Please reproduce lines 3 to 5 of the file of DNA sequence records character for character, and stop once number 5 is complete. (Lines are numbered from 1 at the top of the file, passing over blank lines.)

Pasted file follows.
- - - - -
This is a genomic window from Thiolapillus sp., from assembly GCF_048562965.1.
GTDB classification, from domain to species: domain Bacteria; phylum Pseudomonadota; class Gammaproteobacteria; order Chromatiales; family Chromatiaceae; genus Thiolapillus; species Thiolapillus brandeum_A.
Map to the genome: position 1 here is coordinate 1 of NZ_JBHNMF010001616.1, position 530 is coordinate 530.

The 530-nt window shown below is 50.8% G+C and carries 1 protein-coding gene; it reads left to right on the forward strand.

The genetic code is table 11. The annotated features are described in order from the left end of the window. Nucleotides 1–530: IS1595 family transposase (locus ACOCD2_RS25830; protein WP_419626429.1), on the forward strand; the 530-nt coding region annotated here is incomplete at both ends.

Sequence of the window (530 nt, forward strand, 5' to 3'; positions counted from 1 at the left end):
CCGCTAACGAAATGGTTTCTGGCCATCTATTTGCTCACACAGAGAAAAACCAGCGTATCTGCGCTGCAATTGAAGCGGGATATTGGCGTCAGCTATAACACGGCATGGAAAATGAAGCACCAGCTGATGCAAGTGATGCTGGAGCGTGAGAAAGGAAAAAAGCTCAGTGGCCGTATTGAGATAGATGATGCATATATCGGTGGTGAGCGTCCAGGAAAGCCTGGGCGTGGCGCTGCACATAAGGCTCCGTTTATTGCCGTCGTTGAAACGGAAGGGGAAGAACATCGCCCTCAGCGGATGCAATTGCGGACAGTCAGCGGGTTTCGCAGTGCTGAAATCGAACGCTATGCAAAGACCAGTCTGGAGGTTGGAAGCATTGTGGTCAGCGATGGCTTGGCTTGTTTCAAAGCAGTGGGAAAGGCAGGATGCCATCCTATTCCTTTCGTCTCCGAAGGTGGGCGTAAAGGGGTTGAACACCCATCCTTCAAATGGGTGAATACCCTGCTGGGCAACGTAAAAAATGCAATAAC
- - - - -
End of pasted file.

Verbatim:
Map to the genome: position 1 here is coordinate 1 of NZ_JBHNMF010001616.1, position 530 is coordinate 530.

The 530-nt window shown below is 50.8% G+C and carries 1 protein-coding gene; it reads left to right on the forward strand.

The genetic code is table 11. The annotated features are described in order from the left end of the window. Nucleotides 1–530: IS1595 family transposase (locus ACOCD2_RS25830; protein WP_419626429.1), on the forward strand; the 530-nt coding region annotated here is incomplete at both ends.